NASA Probe Discovers Wonderful Surprise With Asteroid

By Douglas Helm | Published

NASA’s asteroid probe Lucy just found something pretty interesting. The probe was completing a flyby of its target, the Asteroid Dinkinesh, and it happened upon the discovery that the Dinkinesh wasn’t flying solo. Instead, it has a tiny asteroid moon in its orbit, making it a rare binary asteroid (via Science Alert).

Nasa Searched For More Binary Asteroids


NASA’s discovery of Dinkinesh being a binary asteroid is pretty exciting since it could mean there are a lot more of these celestial buddy systems out there than we previously assumed. Dinkinesh and its tiny satellite are nestled in the main belt between Mars and Jupiter, and now scientists are excited to see if more binary companions can be found. The research into these cosmic rocks can provide us valuable insight into how the solar system grows and interacts.

NASA noticed that the asteroid’s brightness kept fluctuating when Lucy was approaching. This was because the moonlet was essentially messing with the overall amount of light that they expected the asteroid to reflect since they didn’t expect there to be an additional object in Dinkinesh’s orbit. Of course, once Lucy was close enough to get a visual, everything made more sense.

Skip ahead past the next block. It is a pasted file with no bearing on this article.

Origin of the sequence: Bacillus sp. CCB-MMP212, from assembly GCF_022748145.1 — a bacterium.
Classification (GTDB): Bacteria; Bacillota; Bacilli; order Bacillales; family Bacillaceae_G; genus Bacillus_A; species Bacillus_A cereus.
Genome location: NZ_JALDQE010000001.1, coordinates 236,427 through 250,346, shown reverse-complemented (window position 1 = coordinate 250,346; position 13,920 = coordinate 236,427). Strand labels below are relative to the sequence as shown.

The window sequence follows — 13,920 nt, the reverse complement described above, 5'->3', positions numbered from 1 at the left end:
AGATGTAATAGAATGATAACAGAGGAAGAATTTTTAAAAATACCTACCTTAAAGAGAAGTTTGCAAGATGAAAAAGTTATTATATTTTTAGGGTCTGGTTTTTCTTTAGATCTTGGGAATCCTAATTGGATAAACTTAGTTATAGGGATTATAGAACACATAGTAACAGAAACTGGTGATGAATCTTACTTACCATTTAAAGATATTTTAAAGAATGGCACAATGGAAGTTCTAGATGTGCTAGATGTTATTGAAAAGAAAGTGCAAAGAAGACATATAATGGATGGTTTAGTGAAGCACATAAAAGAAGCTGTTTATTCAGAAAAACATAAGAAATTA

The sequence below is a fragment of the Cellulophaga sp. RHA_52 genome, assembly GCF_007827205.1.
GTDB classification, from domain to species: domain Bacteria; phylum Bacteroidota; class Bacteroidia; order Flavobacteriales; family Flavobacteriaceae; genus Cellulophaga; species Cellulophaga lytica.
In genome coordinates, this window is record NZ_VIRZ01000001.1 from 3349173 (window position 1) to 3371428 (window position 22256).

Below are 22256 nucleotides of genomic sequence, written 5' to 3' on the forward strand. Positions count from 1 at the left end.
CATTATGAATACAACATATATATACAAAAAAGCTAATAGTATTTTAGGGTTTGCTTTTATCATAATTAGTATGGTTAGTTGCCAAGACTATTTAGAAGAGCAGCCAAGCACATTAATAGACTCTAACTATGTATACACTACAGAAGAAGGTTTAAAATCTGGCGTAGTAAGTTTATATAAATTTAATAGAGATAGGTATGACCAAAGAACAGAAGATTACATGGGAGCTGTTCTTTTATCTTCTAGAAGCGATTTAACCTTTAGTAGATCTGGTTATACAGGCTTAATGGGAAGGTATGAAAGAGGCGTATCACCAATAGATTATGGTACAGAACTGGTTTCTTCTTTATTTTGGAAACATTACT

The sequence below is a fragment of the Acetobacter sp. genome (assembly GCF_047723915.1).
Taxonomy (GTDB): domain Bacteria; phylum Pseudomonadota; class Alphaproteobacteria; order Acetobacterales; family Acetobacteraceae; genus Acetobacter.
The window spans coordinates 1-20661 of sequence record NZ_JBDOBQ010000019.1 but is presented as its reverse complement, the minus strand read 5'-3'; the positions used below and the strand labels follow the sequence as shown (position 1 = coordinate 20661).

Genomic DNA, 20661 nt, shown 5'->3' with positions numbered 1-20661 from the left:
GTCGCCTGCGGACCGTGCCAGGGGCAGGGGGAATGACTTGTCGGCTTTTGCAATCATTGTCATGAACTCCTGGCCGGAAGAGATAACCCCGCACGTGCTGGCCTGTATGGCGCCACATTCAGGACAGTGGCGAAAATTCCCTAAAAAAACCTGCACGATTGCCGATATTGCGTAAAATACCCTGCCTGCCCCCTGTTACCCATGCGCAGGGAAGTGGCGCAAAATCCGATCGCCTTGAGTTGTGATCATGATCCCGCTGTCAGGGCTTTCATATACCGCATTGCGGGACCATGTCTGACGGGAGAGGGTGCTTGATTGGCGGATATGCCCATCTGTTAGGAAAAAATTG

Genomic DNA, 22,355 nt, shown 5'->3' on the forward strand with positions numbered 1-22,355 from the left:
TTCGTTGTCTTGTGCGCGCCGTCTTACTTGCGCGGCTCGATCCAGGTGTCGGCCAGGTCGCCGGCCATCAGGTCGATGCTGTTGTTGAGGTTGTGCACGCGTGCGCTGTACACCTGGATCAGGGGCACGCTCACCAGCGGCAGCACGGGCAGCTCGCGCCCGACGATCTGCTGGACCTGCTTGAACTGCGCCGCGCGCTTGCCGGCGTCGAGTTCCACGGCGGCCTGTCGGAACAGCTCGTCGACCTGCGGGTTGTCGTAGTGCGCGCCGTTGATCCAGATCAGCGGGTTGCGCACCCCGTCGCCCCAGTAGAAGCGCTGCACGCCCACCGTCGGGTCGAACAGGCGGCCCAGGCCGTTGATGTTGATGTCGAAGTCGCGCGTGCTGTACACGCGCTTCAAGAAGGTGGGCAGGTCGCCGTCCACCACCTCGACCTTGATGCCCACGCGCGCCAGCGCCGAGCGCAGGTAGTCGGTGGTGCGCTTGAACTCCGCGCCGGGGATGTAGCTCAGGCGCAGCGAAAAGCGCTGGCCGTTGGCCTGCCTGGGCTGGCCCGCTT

The Space Rock Measures A Whopping 2,600 Feet


When NASA’s Lucy probe got close to the asteroid, it found that the larger rock measured around 2,600 feet at its widest point while the little moonlet was around 720 feet. Lucy flew by at an astounding 10,000 miles per hour to make the observation. Keith Noll, a planetary astronomer at NASA’s Goddard Space Flight Center, pointed out that the two rocks bear some resemblance to the near-earth binary pair Didymos and Dimorphos but that they’ll be investigating some key differences between the two binaries.

Lucy Explores The Cosmos

NASA’s Lucy probe has a long way to go before it finishes its research journey. Since Dinkinesh, and asteroids like it, are well-preserved rocks made from the same materials that formed the early planets, they make valuable research subjects. Lucy’s 12-year mission has it on course to visit the two main asteroid belts and nine Trojans before it is done.

Lucy Could Unravel Mysteries Of Other Planets

There’s even the theory that some of our rocky inner planets are from smaller rocks coming together. If NASA can find more and more celestial groups, like the binary and trinary asteroids, it could reveal the answers to some of the mysteries about our solar system. For now, the team still has a lot of data to extract and analyze from Lucy’s recent flyby with Dinkinesh, so hopefully, we’ll learn more about these binary rocks soon.

Simone Marchi, a planetary scientist at the Southwest Research Institute (SwRI), said about NASA’s discovery: “Dinkinesh, and its enigmatic moonlet, differ in some interesting ways from the similarly sized near-Earth asteroids that have been seen by spacecraft like OSIRIS-REx and DART.” While binary, trinary, and even quaternary asteroids have been found in our solar system, we don’t have a true understanding of how many of these are out there. It’ll be interesting to see if Lucy can discover some more of these on its journey.

Where Lucy’s Headed Next

In the meantime, Lucy is on its way to its second main belt encounter, where it’ll rendezvous with the asteroid Donaldjohanson in 2025. It’s a pretty cool journey to follow, and who knows what other cosmic surprises Lucy might unveil along the way? For now, we’ll just have to wait and see.